WASHINGTON—Russian personnel are engaging in potentially dangerous standoffs with U.S. troops on highways in northeastern Syria in violation of agreements between Washington and Moscow to stay out of one another’s way in the war-ravaged country, the top U.S. envoy to Syria said Wednesday.
Photos circulating on social media have shown U.S. military trucks blocking civilian vehicles that local journalists say are carrying Russian contractors on the highways. The encounters, while tense, haven’t involved the use of force.
Top U.S. envoy James Jeffrey confirmed such standoffs were occurring in northeast Syria with increasing frequency. Some have taken place deep in areas patrolled by U.S. and Kurdish forces, where Russian contractors aren’t expected to go.
“These are not daily occurrences, but they have been increasing in number, and thus it is troubling,” Mr. Jeffrey told reporters here on Wednesday.
The incidents are raising concerns in Washington about the risk of a clash between the two major powers as Russia-backed Syrian troops escalate an offensive on the last remaining rebel enclaves in Idlib province, home to about three million people, including many displaced from other parts of Syria.
Some U.S. military officials in the Middle East have described the encounters as more frequent, saying roadside confrontations between U.S. and Russian forces are happening daily and, sometimes, several times a day.
Mr. Jeffrey said Russia appeared to be making the incursions “to challenge our presence in the northeast.” He called on Moscow to respect the deconfliction agreements negotiated with the U.S. to avoid clashes between the two countries’ forces in Syria.
“The professionalism of the troops on the ground, beginning with our troops, is such that these incidents have not escalated. But, of course, any commander would be concerned about this,” Mr. Jeffrey said.
President Trump ordered a full withdrawal of U.S. troops from Syria in October. So far, U.S. troop numbers in Syria have dropped from about 1,000 to 600, Pentagon figures show.
U.S. forces continue to patrol the northeast alongside Kurdish troops and to guard oil fields under Kurdish control. U.S. defense officials said while there has been no serious confrontation between the two sides, Russia is watching to assess how the U.S. reacts.
Russian officials didn’t respond to a request for comment.
Mr. Jeffrey also said Russia was using its veto at the United Nations to block international aid deliveries to northwest Syria, where some 2.8 million people are dependent on such assistance. The U.N. said last week that 400,000 medical items were held up at the border in Iraq because an agreement governing the transfer hadn’t been renewed, threatening to aggravate the crisis.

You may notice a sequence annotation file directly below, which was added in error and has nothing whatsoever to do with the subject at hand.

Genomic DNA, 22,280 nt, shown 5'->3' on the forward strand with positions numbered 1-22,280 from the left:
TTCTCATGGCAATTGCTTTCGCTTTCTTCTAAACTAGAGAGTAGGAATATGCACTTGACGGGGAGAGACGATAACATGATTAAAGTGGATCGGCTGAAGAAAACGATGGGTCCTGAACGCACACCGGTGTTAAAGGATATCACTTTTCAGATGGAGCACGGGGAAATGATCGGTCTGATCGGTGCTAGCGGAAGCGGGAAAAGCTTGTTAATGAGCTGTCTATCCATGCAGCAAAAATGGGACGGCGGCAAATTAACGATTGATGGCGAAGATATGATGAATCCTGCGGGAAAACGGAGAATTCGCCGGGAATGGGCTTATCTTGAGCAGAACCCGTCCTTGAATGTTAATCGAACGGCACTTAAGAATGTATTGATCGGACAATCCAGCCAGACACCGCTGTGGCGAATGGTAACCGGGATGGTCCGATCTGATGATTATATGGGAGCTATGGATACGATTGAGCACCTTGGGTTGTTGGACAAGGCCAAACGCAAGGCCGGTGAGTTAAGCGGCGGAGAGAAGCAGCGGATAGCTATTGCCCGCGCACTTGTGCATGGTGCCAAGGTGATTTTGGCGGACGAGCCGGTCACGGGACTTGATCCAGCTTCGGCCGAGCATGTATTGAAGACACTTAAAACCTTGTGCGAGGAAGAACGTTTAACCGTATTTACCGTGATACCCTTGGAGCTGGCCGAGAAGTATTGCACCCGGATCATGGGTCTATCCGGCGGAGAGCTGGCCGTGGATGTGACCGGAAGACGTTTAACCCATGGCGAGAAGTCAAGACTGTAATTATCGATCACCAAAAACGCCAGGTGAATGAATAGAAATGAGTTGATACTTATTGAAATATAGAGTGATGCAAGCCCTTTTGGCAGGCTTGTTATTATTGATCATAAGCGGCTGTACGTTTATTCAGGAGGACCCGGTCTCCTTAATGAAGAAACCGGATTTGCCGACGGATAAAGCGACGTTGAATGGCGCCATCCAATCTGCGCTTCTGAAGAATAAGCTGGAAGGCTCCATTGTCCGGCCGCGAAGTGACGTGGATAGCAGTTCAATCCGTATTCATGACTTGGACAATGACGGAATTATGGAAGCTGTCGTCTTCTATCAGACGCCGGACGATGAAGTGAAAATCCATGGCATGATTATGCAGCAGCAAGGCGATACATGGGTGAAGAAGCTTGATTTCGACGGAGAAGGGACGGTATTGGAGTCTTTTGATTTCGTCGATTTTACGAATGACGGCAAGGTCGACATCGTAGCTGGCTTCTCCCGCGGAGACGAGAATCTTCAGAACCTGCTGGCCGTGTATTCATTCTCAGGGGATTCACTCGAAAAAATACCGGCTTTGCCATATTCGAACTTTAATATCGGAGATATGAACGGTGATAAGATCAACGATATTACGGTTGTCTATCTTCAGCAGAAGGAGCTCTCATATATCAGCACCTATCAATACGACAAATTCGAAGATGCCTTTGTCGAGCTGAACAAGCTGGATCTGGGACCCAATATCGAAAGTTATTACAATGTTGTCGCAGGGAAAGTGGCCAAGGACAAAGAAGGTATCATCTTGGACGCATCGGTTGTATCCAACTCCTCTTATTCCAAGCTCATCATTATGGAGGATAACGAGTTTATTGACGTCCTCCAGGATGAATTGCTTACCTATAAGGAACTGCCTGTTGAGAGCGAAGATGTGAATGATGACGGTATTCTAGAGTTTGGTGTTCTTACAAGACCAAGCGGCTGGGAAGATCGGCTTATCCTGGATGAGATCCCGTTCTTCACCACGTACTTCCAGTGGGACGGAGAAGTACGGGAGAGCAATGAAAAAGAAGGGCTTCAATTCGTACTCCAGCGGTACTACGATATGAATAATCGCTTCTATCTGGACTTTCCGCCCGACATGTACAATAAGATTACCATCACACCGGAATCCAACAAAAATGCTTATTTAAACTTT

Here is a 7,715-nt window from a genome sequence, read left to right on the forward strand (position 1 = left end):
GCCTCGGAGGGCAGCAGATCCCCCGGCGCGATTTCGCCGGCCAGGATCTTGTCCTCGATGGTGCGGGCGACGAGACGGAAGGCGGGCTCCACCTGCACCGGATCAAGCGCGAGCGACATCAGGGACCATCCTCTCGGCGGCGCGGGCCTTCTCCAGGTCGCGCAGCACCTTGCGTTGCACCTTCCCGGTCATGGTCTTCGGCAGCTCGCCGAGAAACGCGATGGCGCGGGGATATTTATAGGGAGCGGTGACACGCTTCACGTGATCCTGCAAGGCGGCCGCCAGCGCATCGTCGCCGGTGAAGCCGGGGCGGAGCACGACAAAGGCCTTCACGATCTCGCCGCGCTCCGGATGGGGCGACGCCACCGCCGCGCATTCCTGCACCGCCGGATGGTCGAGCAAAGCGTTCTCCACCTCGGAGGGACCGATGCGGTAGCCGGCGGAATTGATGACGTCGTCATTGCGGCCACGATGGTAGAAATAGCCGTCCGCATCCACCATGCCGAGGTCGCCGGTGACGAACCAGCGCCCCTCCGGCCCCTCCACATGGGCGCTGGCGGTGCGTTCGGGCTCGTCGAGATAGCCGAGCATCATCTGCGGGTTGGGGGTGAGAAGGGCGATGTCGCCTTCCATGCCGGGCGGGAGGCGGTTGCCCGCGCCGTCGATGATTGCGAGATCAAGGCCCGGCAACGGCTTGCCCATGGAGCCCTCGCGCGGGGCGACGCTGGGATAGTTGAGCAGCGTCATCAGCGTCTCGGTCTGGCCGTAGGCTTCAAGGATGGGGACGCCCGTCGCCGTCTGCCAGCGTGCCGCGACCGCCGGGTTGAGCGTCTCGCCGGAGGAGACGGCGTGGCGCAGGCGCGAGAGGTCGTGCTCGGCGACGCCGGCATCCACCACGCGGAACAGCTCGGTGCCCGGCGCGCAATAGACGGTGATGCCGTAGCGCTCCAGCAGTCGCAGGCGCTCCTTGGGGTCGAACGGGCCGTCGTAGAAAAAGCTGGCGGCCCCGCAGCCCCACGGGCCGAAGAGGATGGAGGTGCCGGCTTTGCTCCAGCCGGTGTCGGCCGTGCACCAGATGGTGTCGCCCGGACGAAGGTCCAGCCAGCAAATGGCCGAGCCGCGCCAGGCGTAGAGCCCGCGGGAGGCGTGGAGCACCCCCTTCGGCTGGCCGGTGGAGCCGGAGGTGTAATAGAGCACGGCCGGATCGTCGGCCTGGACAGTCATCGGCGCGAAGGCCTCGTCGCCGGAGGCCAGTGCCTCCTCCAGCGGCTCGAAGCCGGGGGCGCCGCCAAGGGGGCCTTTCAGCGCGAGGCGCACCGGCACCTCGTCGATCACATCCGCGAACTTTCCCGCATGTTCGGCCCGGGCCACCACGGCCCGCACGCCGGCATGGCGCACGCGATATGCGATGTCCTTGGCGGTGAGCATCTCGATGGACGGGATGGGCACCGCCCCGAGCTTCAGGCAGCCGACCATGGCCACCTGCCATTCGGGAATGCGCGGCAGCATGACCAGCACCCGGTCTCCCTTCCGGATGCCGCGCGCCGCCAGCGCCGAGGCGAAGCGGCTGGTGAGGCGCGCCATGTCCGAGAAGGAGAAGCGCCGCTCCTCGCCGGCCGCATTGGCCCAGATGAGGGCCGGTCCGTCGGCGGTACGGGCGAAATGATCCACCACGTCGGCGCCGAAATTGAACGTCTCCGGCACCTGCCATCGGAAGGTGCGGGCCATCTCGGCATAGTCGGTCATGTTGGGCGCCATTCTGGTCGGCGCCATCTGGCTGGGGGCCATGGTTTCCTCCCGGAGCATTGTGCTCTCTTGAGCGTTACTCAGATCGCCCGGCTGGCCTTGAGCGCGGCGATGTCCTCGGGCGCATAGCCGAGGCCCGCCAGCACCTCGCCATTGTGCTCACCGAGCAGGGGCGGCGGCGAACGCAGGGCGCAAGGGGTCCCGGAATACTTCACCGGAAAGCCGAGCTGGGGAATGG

“The most urgent need is to protect the civilian population and to scale up the humanitarian response,” Mark Lowcock, the U.N.’s emergency relief coordinator, said last week at a Security Council meeting. “In order for this to be possible, I call on all parties to facilitate safe and unhindered access for humanitarian workers and supplies.”
Tensions are escalating in northwest Syria. A fragile cease-fire pact agreed between Russia and Turkey late last year halted a Turkish military offensive in Kurdish areas near the border to Turkey, leading to the creation of a buffer zone and joint Russian-Turkish patrols. That truce now appears in jeopardy.
Last week, Russian-backed Syrian forces killed eight Turkish military personnel in rebel-held towns and villages near the Turkish border. In response, Turkey has launched ground and air attacks targeting those troops.
It isn’t clear whether joint Russian-Turkish patrols are continuing amid the escalation in violence. Mr. Jeffrey said at least one planned patrol appeared to have been canceled.
Turkish President Recep Tayyip Erdogan has said cease-fire agreements brokered with Russia and Iran are no longer being observed, according to Turkish news reports. Russian officials said last week they remained committed to the agreements struck with Turkey, despite the renewed offensive in Idlib province.
Mr. Jeffrey on Wednesday said between 7,000 and 10,000 members of the U.S.-designated terrorist organization Al Nusra, along with other extremist groups, may be holed up in Idlib. U.S. officials remain concerned that the Russian-backed offensive could cause those groups to disperse across the region.
Turkey is trying to prevent millions of refugees from fleeing across the border if the offensive isn’t stopped. The country already hosts millions of Syrians whom the government is trying to send back.
—Nancy A. Youssef contributed to this article.
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